This past week, the United States heard oral argument in a case challenging the EPA’s authority to regulate carbon dioxide emissions from stationary sources- in this case, power plants. Much has been written about these regulations as they represent the Obama administration’s celebrated “war on coal.” The purpose of the regulations is to decrease the amount of these emissions in order to lessen the impact of global climate change.
The History: In 2007, the Supreme Court ruled that the EPA had the authority to regulate greenhouse gases from moving sources, mainly motor vehicles, under the Clean Air Act (CAA). That case, decided 5-4 with Justice Kennedy casting the deciding vote, was Massachusetts vs. EPA. Massachusetts had sought to force the EPA to regulate in this area, but the lower courts ruled that the EPA may not have that authority under the CAA. The Supreme Court decided otherwise noting that although greenhouse gases were not mentioned as a pollutant in the original CAA or any of its amending laws over the years, there were other cases where they had done so. Probably the best example was that of their making regulations regarding fluorocarbons which were alleged to damage the ozone layer of the atmosphere.
However, the EPA cannot just make up regulations regarding just any environmental pollutant or chemical. First, they must determine whether it is dangerous to the environment or public health through an “endangerment finding.” Once this is completed, they then must determine what a safe level is (if any) and then tailor the resulting regulations to create the most benefit with the least amount of harm although there is no cost/benefit analysis in envoronmental regulation. This is called the “tailoring rule” which mandates that the regulation be narrowly tailored to meet the requirements.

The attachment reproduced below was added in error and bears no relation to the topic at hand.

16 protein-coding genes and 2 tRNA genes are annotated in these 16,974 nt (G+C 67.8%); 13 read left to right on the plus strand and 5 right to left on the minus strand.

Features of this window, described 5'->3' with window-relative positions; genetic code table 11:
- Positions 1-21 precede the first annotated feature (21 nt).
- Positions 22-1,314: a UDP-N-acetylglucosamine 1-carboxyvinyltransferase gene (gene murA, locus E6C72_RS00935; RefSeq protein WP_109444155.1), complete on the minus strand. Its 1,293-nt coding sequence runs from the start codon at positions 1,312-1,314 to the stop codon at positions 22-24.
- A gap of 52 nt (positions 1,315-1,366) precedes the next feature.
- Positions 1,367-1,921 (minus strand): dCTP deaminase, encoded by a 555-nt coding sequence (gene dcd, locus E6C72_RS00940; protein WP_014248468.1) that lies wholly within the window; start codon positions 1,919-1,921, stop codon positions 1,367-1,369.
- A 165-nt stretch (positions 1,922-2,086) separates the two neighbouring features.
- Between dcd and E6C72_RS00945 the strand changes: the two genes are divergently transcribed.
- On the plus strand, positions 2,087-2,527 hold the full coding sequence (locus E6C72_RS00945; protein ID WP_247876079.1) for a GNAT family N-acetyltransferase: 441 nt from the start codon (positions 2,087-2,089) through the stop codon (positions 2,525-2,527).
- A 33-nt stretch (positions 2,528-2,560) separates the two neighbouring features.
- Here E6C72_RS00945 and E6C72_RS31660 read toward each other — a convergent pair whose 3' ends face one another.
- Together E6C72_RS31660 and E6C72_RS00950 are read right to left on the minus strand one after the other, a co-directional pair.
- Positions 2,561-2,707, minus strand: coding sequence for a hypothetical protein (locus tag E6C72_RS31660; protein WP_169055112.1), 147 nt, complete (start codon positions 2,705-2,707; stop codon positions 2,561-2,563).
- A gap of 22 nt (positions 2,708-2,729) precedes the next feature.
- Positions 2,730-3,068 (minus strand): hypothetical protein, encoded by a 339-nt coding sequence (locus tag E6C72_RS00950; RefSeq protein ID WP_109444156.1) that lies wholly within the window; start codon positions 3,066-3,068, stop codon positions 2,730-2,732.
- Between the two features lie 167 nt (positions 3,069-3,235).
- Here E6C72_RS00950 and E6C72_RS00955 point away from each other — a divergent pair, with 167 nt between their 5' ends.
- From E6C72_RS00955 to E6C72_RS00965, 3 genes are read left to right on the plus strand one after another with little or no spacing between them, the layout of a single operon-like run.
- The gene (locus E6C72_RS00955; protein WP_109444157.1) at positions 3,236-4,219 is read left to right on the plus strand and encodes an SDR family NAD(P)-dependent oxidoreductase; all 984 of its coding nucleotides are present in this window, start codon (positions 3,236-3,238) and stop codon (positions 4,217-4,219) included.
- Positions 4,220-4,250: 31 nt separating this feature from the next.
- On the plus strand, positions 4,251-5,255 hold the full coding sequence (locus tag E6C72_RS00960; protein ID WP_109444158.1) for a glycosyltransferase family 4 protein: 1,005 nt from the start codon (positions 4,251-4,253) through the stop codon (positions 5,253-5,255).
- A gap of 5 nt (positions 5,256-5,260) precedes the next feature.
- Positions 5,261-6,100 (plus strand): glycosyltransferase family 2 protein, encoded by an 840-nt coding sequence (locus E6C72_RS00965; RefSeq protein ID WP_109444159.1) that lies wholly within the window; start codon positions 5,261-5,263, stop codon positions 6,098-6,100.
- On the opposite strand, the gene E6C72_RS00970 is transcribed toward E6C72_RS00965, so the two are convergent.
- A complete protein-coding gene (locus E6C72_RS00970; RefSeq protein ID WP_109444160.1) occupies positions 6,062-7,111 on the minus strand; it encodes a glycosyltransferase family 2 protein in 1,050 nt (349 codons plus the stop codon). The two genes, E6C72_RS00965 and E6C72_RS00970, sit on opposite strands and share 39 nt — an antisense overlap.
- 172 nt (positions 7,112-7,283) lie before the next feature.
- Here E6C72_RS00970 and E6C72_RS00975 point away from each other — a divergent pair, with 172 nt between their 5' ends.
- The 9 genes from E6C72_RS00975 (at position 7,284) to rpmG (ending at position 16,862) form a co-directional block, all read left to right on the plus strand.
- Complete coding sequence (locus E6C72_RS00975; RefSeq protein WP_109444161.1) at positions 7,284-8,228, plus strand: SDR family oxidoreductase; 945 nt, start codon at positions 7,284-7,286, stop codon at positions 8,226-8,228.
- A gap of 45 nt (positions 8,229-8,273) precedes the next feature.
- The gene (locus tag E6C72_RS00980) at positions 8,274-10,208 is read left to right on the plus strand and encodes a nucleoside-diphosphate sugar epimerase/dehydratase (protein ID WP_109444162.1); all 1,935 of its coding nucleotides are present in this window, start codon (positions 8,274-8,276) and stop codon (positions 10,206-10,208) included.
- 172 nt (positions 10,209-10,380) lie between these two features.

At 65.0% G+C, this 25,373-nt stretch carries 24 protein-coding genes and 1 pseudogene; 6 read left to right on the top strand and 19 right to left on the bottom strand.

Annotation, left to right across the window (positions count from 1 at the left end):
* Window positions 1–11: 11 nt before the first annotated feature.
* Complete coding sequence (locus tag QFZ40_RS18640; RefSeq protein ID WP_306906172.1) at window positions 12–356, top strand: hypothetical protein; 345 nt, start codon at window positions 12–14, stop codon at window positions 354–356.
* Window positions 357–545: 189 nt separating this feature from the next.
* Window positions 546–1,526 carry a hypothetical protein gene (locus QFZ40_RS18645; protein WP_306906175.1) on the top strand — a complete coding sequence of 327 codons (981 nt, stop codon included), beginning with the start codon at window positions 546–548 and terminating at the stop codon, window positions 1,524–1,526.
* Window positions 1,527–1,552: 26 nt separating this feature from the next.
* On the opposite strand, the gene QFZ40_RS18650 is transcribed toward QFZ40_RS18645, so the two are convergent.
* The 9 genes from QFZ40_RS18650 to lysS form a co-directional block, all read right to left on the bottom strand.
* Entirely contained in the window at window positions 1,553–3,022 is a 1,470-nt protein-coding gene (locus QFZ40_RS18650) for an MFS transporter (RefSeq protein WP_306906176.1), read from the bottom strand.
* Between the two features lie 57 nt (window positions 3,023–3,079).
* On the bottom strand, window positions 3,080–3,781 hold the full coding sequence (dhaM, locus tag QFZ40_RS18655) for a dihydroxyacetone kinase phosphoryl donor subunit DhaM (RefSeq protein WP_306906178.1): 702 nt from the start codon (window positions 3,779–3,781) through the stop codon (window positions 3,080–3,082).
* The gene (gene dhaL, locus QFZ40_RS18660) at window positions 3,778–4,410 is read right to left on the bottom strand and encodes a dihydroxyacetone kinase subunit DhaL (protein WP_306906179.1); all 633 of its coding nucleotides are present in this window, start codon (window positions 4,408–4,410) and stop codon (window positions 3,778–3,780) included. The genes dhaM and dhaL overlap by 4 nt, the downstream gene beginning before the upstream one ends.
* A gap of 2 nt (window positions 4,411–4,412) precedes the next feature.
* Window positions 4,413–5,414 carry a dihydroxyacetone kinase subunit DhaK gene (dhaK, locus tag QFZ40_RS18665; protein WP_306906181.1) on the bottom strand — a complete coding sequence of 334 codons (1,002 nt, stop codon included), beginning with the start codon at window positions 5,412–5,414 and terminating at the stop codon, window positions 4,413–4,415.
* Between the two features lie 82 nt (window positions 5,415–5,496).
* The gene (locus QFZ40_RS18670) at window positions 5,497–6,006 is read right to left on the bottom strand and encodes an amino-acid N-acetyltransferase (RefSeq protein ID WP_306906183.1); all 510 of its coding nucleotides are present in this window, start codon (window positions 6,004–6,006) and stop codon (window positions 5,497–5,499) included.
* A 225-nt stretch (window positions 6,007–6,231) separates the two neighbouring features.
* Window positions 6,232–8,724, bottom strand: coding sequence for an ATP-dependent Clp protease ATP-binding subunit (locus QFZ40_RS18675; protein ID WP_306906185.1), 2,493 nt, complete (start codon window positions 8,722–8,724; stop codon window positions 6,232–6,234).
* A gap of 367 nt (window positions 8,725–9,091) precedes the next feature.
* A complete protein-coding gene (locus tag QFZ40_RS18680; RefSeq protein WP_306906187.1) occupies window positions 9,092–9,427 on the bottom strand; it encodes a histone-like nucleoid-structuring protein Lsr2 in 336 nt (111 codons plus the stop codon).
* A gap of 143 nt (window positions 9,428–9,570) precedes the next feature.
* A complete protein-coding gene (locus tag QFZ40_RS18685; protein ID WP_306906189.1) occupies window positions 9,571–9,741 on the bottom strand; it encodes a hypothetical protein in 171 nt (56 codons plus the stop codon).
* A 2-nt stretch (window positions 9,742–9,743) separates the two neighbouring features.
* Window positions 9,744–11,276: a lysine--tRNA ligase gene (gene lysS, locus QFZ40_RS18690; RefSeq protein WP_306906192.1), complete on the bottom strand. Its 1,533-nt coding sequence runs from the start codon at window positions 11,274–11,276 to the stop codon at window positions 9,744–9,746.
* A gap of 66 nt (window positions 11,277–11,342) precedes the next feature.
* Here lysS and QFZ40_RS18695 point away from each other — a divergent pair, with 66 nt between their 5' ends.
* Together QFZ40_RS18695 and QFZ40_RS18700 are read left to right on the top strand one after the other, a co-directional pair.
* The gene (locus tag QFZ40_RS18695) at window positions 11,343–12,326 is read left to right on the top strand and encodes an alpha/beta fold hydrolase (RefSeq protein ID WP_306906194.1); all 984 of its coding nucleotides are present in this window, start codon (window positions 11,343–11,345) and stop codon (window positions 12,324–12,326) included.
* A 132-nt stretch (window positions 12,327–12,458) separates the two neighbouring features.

Once it was determined the EPA had the authority, under Obama they declared an endangerment finding noting that increased carbon dioxide emissions from vehicles had an effect on regional environments by increasing smog in the case of vehicles. Furthermore, by stretching the definition of “public health” beyond the vernacular and stating that the Al Gore-like apocalyptic version of events would be a threat to public health, they then moved onto stationary sources. In fact, usually once this finding is issued, the EPA starts with the lower-level sources (vehicles) before moving onto bigger sources. This is called the “triggering mechanism.”